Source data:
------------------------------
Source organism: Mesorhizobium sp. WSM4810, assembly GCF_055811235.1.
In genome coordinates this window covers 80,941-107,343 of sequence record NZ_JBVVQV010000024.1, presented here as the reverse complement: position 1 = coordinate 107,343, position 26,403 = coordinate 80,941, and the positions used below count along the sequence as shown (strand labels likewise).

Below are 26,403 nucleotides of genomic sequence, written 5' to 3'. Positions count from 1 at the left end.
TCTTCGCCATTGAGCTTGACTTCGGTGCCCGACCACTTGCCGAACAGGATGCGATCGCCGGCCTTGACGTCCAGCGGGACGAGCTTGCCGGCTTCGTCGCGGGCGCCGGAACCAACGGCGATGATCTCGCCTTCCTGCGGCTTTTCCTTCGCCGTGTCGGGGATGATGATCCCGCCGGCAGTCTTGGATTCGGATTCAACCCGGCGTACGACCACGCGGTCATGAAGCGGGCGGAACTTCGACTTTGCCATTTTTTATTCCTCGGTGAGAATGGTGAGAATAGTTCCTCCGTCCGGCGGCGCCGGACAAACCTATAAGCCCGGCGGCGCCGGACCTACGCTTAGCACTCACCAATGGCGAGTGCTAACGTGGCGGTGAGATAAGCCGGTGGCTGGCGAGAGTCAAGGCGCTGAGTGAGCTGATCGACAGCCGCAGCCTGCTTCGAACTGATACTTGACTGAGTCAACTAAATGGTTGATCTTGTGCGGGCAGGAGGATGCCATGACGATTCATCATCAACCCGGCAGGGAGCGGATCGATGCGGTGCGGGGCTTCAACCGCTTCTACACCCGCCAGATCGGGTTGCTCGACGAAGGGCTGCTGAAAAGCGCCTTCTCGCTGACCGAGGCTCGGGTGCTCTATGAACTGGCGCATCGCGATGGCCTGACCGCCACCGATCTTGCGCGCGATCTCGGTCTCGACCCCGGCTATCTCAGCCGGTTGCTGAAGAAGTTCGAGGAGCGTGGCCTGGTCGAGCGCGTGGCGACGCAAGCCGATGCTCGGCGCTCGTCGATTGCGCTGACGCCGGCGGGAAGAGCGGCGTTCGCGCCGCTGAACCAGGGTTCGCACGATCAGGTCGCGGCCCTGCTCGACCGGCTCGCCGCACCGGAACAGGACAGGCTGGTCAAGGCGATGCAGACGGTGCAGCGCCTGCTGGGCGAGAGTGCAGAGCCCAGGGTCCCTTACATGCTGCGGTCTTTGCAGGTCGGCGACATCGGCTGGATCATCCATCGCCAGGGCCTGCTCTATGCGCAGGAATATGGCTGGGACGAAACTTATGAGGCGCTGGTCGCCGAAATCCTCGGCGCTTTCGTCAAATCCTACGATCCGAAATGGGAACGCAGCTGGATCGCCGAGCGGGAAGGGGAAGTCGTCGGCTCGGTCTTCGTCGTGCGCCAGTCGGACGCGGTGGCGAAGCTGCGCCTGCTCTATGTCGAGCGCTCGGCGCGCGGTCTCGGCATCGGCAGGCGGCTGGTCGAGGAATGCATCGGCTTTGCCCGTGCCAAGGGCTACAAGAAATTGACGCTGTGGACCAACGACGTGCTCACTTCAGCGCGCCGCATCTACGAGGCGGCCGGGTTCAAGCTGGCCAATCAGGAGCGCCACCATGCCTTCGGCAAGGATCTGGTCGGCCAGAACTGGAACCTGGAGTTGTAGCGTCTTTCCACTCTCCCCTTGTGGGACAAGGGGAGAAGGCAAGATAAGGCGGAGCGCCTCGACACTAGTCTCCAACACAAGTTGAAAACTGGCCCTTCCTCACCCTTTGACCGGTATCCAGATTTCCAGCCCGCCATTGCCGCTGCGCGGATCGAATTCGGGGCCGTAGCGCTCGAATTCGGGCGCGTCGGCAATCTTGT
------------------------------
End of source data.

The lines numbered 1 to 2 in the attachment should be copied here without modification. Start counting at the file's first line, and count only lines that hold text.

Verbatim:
Source organism: Mesorhizobium sp. WSM4810, assembly GCF_055811235.1.
In genome coordinates this window covers 80,941-107,343 of sequence record NZ_JBVVQV010000024.1, presented here as the reverse complement: position 1 = coordinate 107,343, position 26,403 = coordinate 80,941, and the positions used below count along the sequence as shown (strand labels likewise).